This paper presents Stoicism as, in broad historical terms, the point of origin in Western thought of an extreme form of rational essentialism that persists today in the debate over human bioenhancement. Advocates of “radical” enhancement would have us codify extreme rational essentialism through manipulation of genes and the brain to maximize rational ability and eliminate the capacity for emotions deemed unsalutary. They, like Stoics, see anger as especially dangerous. The ancient dispute between Stoics and Aristotle over the nature and (...) permissibility of anger has contemporary analogues. I argue that, on the merits, this controversy should, finally, be put to rest in Aristotle’s favor. Beyond its philosophical assets, Aristotle’s perspective meshes well with “appraisal theory” of emotion in psychology and corresponding discoveries in neuroscience. What’s more, consideration of the ongoing struggle to achieve full racial equality in the United States supports the view that anger at this ongoing gap between λόγος and ἔργον is legitimate, and has a constructive role to play in furthering liberal democracy. As we are well positioned to retire the Stoics’ legacy regarding anger, all the more should we eschew transhumanists’ proposal to implement their position biologically, at which point debate over the nature and worth of anger would be permanently moot. (shrink)
How we assess current calls for vigorous, or “radical”, enhancement through befitting procreative choices depends in part on the plausibility of supporters’ rejecting all substantive ties between their views and earlier eugenics. When denying such connections, today’s advocates of vigorous enhancement routinely emphasize that enhancement decisions would stem from individuals and families, not the state. In a multipronged critique, I show the untenability of transhumanists’ denials.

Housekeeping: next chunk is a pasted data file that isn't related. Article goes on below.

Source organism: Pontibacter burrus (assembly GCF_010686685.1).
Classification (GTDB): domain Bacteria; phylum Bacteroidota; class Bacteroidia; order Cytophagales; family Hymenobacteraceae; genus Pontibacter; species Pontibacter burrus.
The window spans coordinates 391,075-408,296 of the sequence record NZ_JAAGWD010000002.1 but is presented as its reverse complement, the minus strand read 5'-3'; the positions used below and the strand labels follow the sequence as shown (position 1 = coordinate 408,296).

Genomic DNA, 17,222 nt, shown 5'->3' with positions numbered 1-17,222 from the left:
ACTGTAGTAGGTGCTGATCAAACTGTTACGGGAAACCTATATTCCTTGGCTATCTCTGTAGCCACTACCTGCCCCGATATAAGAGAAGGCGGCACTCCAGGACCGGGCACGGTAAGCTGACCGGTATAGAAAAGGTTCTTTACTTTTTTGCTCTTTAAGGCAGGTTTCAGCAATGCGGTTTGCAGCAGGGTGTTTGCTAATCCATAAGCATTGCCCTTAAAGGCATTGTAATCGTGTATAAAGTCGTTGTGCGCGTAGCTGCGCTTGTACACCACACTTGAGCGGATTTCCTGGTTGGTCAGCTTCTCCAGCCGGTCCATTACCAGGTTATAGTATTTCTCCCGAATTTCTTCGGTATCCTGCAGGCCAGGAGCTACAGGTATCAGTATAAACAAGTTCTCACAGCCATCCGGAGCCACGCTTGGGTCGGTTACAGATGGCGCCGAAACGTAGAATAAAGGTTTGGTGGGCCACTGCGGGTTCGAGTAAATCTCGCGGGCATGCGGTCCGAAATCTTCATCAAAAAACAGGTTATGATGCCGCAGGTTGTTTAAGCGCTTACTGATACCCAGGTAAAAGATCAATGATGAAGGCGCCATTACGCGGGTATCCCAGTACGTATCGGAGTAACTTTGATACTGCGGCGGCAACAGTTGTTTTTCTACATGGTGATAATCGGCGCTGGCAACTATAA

If Savulescu and Kahane’s Principle of Procreative Beneficence were implemented regarding cognitive enhancement, the result would be highly impoverishing for future children. For, apart from being inadequate to rationality itself, advocates’ accounts of cognitive enhancement sever reason from the input to judgments and decision-making that other faculties provide. When handling desire, supporters of cognitive enhancement frame conflicts between reason and the nonrational in terms of self-governance or akratic failure, depending on which one triumphs. Further, so-called negative emotions are treated as (...) simply deleterious and hostile to the rational. Alliances of the nonrational with reason toward shared ends are hence unthinkable. Having critiqued advocates’ views directly, I amplify my assessment through engagement with Aristotle’s Nicomachean Ethics. Per Savulescu and Kahane, to know how to direct enhancement endeavors, “we need to form reasonable opinions on difficult questions about the nature of well-being and the good life.” Thus far, however, enhancement supporters have been largely silent on this crucial matter. Because the debate over enhancement is ultimately over what values our views of flourishing embody, it should be recast so that this crux is squarely at the fore. What is more, for our own and our children’s sakes, as we embark on this reframing, we would do well to bear in mind Aristotle’s insights about the nonrational in relation to reason and his unwavering focus on the human “that for the sake of which” (hou heneka) all that we do is, perforce, undertaken. (shrink)
Recently the view that Plato moves from optimism to pessimism concerning the best sociopolitical condition has come under attack. The present article concurs that this disjunction is too simplistic and finds emphasis on the regulative status of the Republic’s ideal of unity to be salutary. It diverges, however, on how to interpret it thus construed and the implications of its status as regulative for the Republic’s tie to the Laws where human governance is concerned. While unity through aretē remains the (...) guiding telos of Magnesia, the route through which it is sought diverges substantially from that of Kallipolis. This article demonstrates that it stretches the notion beyond all reasonable limits to call the Laws’ unity an approximation of the Republic’s and its infrastructure for communal maintenance, above all, the nocturnal council, the approximation of philosopher-rulers for which the earlier dialogue calls. (shrink)